If It Sounds Like Failure, Is It?

We usually don’t hear about bank failures too often. If one does go under, it seems like it’s usually a small, rural one. The bank gets into trouble, it goes illiquid, is closed by the local state banking commission, and it’s assets are taken over by a larger institution. No one outside of the affected parties worry if the East Overshoe Savings & Loan goes under… it’s a different story when the dying institution is one of the bulwarks of Wall Street.

In case you hadn’t noticed, Bear Stearns is on life support… staying afloat thanks only to injections from JP Morgan, courtesy of the New York Fed. The Fed is graciously allowing Morgan to pump cash into Bear to keep it afloat using “AAA mortgage securities” (insert your own joke here) from Bear as collateral. Bear Stearns isn’t a proper bank, so they are not eligible to go to the Fed directly for help.  Long story short, Bear Stearns was one of the bigger investment houses to bet heavily on subprime mortgages, and now that they are finding out that those toxic notes are worth less than last week’s lottery tickets.

The whole idea behind the free market is that a firm or individual takes risks. If these risks pay off, the risk-takers are rewarded. If it doesn’t, then the betting party takes it’s lumps during what can be politely described as a ‘learning moment.’ Well, in Bear Stearns’ case, the company is large enough and the risks it took were big enough that Wall Street is scared out of it’s collective gourd and has determined that the institution must be saved at all costs.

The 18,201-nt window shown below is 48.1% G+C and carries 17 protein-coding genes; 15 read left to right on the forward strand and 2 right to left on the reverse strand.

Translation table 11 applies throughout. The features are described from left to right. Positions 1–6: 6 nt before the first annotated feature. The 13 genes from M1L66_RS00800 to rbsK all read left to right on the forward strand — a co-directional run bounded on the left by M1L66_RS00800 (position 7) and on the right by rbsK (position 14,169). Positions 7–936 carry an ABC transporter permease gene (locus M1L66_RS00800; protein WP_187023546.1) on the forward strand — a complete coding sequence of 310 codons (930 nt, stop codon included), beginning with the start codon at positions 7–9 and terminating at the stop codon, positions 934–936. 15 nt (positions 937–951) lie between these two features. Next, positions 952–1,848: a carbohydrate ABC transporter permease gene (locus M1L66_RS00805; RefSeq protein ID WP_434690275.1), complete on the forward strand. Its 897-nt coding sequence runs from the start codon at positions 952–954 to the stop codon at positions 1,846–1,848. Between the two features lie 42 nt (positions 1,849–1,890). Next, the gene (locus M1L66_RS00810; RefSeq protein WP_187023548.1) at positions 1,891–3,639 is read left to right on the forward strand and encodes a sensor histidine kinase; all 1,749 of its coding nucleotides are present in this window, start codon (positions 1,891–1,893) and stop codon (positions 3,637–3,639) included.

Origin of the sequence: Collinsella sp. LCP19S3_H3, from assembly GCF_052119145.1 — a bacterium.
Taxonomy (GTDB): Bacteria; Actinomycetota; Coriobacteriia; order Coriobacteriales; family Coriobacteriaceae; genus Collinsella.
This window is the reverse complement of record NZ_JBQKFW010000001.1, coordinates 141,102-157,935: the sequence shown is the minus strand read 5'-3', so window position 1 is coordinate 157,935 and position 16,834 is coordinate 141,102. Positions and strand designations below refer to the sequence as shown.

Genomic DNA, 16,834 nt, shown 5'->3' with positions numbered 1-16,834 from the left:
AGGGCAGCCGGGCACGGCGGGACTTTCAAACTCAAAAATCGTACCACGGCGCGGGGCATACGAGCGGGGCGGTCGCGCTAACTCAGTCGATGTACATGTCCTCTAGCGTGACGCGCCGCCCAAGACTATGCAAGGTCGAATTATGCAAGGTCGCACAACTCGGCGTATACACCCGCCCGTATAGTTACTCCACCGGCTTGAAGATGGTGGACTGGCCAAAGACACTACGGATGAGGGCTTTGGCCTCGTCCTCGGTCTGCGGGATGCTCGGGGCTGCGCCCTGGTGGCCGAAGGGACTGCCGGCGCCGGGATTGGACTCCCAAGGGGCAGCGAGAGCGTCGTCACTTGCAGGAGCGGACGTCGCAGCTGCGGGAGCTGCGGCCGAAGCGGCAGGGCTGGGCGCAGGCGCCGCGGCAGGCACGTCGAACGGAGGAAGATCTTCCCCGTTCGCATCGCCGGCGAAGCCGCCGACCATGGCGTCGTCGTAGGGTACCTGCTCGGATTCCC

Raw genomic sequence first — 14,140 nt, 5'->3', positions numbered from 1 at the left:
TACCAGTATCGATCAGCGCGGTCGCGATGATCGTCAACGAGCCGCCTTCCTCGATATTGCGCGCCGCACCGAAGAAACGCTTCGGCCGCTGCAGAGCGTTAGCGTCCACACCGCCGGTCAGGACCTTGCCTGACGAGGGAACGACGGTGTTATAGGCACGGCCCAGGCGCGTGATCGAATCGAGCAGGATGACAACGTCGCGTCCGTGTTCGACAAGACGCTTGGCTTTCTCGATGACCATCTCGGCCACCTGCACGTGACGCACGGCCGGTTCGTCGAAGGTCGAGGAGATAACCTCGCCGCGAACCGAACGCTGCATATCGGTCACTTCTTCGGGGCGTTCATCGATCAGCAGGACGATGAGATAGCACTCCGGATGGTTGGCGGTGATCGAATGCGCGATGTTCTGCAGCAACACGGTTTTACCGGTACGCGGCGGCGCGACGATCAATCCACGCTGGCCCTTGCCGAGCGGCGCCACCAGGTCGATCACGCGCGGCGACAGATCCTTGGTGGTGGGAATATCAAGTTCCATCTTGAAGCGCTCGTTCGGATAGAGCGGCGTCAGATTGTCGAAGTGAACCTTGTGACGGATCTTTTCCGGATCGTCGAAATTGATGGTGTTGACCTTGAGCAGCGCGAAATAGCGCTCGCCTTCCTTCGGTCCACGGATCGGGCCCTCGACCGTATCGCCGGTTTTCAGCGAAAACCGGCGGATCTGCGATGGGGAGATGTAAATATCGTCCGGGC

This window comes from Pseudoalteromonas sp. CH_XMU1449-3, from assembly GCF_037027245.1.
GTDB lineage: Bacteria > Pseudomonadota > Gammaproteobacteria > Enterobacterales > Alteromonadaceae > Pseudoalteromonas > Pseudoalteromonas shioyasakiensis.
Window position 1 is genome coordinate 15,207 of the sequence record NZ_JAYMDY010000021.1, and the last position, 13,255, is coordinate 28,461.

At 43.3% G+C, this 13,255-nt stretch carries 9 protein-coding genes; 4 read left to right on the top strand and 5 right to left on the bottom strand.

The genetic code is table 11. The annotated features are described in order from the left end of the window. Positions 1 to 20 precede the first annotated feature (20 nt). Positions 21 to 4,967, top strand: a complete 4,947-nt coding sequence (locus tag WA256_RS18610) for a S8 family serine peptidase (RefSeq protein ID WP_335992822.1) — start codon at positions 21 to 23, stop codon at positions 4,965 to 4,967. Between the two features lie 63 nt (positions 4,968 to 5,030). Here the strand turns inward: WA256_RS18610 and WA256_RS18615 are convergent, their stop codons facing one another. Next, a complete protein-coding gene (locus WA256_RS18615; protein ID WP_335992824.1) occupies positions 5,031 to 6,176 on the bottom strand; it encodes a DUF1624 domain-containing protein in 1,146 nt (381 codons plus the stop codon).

The prospects of failure at Bear and other large banks and/or investment companies is why the Fed has recently changed it’s rule and is taking in subprime mortgage debt in exchange for cash. According to the plan, the Fed will take in mortgage-backed paper and hold it for 28 days or so until ‘market conditions improve.’ Even if the stuff they are taking in is top-shelf quality, what exactly do they see improving in the housing market in the next month?

For what it’s worth, while subprime mortgages aren’t doing well, neither is the dollar. A cynical amateur internet hack could say that the Fed is basically taking in a load of crap that is declining in value and lending out the exact same thing.

This bear isn’t out of the woods yet, and odds are good it may have more company sooner or later. Stay tuned…


One Response to If It Sounds Like Failure, Is It?

  1. […] be acquired… quickly.  As I wrote about a few days back, Bear is in serious trouble and is on life support thanks to the quick intervention of JP Morgan and Fed.   After a week’s worth of posturing about the strength of it’s portfoilio, Bear […]

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